In my other life I write movie reviews, and I’m sure it isn’t surprising to you that good writing in films is just as important as it is in literature. At times there is a hairline difference between a good film and a bad one. Then I had the misfortune of reviewing Madea’s Witness Protection, and realized that sometimes the distance between good and bad film making can be an abyss.
This is the first, and God willing the last Madea movie I will ever have to sit through. One of the biggest complaints lodged against Tyler Perry is that he perpetuates negative racial stereotypes. There is a lot to criticize Perry on, but the use of racial stereotypes is the least of his problems. Madea’s Witness Protection is a thoroughly unfunny film, full of poorly written characters, and a script that would be far better suited for a seventies urban sitcom than a major motion picture.
Okay, let’s take a deep breath, I understand that those words may sound harsh, but for those of us who use words for a living, and love it when they are streamed together to make wonderful stories, it can be an offense to the senses when a film appears as if the words were an afterthought.
The premise for Madea’s Witness Protection is this: George Needleman is CFO of a charitable organization under investigation by the FBI. Unbeknownst to Needleman, the organization is a Ponzi scheme that is laundering money for the mob. In order to get protection from the Feds and keep his family safe, George agrees to testify in court. But the safe houses have been infiltrated by the mob, so Federal Prosecutor Brian Simmons, thinks the home of his aunt Madea (played by the very male writer/actor Tyler Perry), is the perfect place for the family to hide out until George can go to trial; because of course they’d be safer with the sassy old black woman Madea, than they would be with the Feds. I am not making this up, this is the actual plot.
I’m not so thin skinned that I can’t enjoy a film where there are characters that represent cultural stereotypes. If done right, these kinds of things can be funny, but good writing is essential in making it work. Madea’s Witness Protection is such an unbelievably bad film that the stereotypes come off as crude and thoughtless. Perry is listed as the sole writer on the film, and maybe that’s where the biggest problem lies. He might need a co-writer who can rein him in, advise him that a nearly two hour film full of one liners with a story created around it, might not be a wise move. The Madea character isn’t very likeable and she reads her lines as if every one of them is a punch line, and she’s waiting for the rim shot. It would make no difference if she were on screen by herself or with another actor, because Madea doesn’t have conversations with the people, she talks at them –and loudly. Every word uttered is meant to illicit a laugh, every joke is more embarrassing than the last.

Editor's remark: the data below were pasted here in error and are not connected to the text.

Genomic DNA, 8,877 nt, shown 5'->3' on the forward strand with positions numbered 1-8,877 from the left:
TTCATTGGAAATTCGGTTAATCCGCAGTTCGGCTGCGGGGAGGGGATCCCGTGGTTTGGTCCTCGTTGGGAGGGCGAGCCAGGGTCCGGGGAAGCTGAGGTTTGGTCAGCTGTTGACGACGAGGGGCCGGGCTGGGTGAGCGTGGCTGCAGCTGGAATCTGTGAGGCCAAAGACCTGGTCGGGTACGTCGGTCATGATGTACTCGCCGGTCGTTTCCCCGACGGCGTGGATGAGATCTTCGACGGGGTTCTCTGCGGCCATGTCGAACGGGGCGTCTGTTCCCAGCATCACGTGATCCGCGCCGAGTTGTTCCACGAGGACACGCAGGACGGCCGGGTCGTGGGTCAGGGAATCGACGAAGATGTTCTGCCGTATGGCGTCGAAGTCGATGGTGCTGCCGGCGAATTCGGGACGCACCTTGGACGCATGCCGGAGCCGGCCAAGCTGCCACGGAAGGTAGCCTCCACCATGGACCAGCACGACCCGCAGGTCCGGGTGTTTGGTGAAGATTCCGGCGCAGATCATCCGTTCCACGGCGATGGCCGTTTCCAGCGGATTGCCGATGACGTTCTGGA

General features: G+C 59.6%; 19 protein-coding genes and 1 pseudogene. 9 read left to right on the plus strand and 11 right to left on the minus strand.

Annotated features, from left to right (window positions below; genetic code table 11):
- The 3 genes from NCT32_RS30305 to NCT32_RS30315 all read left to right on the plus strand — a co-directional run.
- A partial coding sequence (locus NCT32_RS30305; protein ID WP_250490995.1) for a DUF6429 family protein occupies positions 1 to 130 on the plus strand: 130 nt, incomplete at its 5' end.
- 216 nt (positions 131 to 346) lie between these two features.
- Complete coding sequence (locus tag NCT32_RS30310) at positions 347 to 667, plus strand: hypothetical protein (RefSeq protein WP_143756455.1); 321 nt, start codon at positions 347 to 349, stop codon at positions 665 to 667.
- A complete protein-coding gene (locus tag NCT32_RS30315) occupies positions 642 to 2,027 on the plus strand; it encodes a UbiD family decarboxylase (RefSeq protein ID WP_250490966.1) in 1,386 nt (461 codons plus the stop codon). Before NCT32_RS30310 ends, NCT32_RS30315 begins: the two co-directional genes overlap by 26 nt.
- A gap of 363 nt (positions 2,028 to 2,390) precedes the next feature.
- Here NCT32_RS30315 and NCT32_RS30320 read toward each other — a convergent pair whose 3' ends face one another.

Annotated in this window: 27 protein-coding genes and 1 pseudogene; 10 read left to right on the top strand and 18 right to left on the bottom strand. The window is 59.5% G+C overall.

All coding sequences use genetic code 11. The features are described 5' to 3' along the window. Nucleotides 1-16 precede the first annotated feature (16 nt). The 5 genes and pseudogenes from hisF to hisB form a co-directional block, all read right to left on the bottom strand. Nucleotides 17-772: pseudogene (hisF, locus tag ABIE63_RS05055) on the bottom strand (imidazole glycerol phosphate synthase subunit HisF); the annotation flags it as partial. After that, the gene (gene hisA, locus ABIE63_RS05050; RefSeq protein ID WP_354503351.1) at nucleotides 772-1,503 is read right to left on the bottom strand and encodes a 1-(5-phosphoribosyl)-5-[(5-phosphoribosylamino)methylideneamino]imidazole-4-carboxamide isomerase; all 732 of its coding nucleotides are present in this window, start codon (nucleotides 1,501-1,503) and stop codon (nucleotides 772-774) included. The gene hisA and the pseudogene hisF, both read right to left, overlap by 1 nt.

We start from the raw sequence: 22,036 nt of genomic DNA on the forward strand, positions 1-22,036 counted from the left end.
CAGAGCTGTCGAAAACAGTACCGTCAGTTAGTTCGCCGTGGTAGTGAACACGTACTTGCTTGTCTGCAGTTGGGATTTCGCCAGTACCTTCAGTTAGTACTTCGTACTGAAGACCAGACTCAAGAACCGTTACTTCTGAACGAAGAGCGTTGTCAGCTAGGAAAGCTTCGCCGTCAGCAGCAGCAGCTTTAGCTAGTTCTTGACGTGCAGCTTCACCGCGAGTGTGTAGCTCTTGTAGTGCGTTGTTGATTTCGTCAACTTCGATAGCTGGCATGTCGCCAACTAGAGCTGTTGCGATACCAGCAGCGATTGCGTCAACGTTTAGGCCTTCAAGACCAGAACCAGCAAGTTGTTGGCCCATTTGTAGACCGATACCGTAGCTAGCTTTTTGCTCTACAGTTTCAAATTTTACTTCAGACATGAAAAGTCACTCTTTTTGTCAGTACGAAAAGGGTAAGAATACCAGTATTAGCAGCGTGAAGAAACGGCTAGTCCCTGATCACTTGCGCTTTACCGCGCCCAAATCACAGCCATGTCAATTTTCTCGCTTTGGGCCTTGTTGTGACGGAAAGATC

One of the most irritating aspects about Madea (And it was hard to come up with just one), is the way she greets people with the infamous “Heller” instead of hello. You see, Madea is southern, and in Perry’s world, all old Black southern women say hello this way. It’s meant to be a cute quirk of the character, but it feels forced -just like everything else in this film. Each time Madea utters that expression, I think of the Urkel catch phrase that was so big in the 90s, “Did I do that?” It’s about as dumb and just as tiresome.
Madea’s Witness Protection seems to be an example of writers taking the easy way out by using cheap jokes to make up for the lack of a story. I am mystified at the success of these movies, but their popularity could be due to the fact that Perry is one of a small number of successful black filmmakers. He has tapped into a market starving for entertainment they feel represents the lives and communities of Black Americans. So maybe even a story about an unfunny, and obnoxious black woman who loud talks her way through life, is better than nothing —I guess.
For me, I don’t care what color you are, a powerful story will resonate with audiences regardless of their race. The goal should be to tell a good story —that’s all. Sure, there is a subjective nature to judging any art form, but if we’re making movies for specific groups instead of just for people who love watching movies, maybe what we end up with are films like Madea’s Witness Protection.
~Welcome to a monthly look at the art of creative writing from all kinds of mediums: Books, music, movies, television, and anything else I can think of. If you have any ideas please feel free to offer them in the comments below. I hope you find it helpful as well as entertaining ~AN